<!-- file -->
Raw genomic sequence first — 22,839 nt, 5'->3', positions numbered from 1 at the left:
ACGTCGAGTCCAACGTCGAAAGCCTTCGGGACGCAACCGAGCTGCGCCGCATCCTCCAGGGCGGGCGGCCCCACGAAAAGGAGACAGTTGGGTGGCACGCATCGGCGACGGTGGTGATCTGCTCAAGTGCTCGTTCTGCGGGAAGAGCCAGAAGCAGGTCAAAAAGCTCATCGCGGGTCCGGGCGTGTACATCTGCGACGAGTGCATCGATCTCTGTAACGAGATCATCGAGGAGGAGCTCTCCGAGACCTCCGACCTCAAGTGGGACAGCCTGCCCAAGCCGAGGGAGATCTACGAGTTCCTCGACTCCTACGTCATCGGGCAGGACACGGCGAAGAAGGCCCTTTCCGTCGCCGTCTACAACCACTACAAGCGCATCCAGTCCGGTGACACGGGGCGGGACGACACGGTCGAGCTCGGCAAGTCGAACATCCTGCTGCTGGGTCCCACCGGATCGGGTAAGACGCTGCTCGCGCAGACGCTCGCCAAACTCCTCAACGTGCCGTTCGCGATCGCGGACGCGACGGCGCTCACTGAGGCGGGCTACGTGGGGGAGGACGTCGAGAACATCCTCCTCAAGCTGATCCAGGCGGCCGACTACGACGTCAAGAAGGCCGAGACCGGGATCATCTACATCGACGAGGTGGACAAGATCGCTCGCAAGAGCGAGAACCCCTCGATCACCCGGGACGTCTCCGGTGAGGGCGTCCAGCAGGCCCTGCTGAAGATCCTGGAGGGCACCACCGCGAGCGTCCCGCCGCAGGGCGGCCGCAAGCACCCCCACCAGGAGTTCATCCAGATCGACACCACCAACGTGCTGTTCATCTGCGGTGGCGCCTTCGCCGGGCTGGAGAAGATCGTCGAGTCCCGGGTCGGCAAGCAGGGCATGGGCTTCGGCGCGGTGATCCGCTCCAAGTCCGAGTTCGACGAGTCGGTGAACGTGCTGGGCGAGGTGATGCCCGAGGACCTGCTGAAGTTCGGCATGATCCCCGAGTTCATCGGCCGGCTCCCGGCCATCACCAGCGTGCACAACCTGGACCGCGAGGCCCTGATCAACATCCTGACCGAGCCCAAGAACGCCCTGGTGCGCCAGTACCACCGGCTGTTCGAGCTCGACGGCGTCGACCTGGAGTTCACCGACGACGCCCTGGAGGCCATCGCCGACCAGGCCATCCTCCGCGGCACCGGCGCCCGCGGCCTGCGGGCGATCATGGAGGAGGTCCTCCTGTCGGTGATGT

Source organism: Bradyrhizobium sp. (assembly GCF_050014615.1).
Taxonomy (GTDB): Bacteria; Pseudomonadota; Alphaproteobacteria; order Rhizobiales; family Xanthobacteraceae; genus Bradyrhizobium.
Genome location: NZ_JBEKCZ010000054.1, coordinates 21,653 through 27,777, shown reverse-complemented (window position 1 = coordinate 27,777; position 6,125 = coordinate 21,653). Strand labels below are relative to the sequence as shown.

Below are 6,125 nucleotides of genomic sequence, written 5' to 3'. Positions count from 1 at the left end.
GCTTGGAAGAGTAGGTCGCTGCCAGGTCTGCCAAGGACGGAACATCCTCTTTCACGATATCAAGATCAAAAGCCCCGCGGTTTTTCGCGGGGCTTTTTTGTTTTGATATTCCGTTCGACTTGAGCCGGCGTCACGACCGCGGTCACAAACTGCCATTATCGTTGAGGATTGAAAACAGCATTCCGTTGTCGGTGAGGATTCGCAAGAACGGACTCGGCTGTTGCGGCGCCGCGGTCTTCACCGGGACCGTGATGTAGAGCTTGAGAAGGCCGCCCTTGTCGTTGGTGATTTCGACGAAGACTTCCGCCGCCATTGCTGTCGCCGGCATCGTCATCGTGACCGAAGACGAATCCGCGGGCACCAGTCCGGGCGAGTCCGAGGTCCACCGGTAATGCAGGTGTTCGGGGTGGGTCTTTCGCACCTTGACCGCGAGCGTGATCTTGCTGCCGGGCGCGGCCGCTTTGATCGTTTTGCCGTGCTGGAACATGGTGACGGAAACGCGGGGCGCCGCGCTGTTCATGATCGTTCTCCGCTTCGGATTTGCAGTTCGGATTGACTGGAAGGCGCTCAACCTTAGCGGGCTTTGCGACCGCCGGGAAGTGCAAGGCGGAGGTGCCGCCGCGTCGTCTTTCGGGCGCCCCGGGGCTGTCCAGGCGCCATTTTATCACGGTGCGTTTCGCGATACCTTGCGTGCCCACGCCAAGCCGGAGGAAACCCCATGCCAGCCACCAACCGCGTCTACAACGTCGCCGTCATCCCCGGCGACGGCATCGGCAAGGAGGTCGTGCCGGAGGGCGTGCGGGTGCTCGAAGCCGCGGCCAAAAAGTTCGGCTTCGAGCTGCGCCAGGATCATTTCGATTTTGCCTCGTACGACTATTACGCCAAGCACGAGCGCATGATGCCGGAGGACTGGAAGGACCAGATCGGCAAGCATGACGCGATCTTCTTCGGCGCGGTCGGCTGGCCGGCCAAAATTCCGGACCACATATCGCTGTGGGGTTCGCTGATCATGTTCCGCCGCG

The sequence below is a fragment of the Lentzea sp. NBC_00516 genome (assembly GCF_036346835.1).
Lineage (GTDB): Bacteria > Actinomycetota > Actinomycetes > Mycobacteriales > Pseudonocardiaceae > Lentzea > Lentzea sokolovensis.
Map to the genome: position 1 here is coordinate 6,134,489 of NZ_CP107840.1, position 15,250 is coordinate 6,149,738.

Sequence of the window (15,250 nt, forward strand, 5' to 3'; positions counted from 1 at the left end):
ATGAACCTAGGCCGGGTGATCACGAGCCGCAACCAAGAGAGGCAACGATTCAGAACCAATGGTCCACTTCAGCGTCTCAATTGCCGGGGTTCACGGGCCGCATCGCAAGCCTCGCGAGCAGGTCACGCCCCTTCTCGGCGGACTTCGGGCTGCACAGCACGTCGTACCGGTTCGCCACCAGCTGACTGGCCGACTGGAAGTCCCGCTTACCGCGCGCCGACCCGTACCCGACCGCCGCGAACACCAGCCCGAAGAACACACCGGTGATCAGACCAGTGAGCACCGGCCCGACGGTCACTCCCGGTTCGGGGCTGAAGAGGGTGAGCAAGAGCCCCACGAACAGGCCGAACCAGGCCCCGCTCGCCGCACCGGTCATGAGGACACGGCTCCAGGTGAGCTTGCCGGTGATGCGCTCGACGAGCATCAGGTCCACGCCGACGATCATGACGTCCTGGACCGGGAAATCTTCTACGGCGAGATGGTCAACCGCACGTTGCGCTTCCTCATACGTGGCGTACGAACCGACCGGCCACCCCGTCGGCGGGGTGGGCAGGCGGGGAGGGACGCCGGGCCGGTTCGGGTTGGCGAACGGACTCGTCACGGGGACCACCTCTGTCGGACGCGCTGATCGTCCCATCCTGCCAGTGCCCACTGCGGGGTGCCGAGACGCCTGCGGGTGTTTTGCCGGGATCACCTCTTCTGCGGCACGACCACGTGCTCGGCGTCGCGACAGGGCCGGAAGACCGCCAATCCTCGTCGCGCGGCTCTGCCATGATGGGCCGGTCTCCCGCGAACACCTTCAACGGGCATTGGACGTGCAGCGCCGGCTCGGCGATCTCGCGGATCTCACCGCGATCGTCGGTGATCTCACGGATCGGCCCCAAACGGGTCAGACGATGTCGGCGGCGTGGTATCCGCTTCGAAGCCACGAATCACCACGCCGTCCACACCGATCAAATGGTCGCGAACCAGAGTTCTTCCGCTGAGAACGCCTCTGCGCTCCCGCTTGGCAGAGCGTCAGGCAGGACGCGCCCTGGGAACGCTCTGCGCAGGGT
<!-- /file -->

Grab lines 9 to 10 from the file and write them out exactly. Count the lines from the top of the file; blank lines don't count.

Lineage (GTDB): Bacteria > Actinomycetota > Actinomycetes > Mycobacteriales > Pseudonocardiaceae > Lentzea > Lentzea sokolovensis.
Map to the genome: position 1 here is coordinate 6,134,489 of NZ_CP107840.1, position 15,250 is coordinate 6,149,738.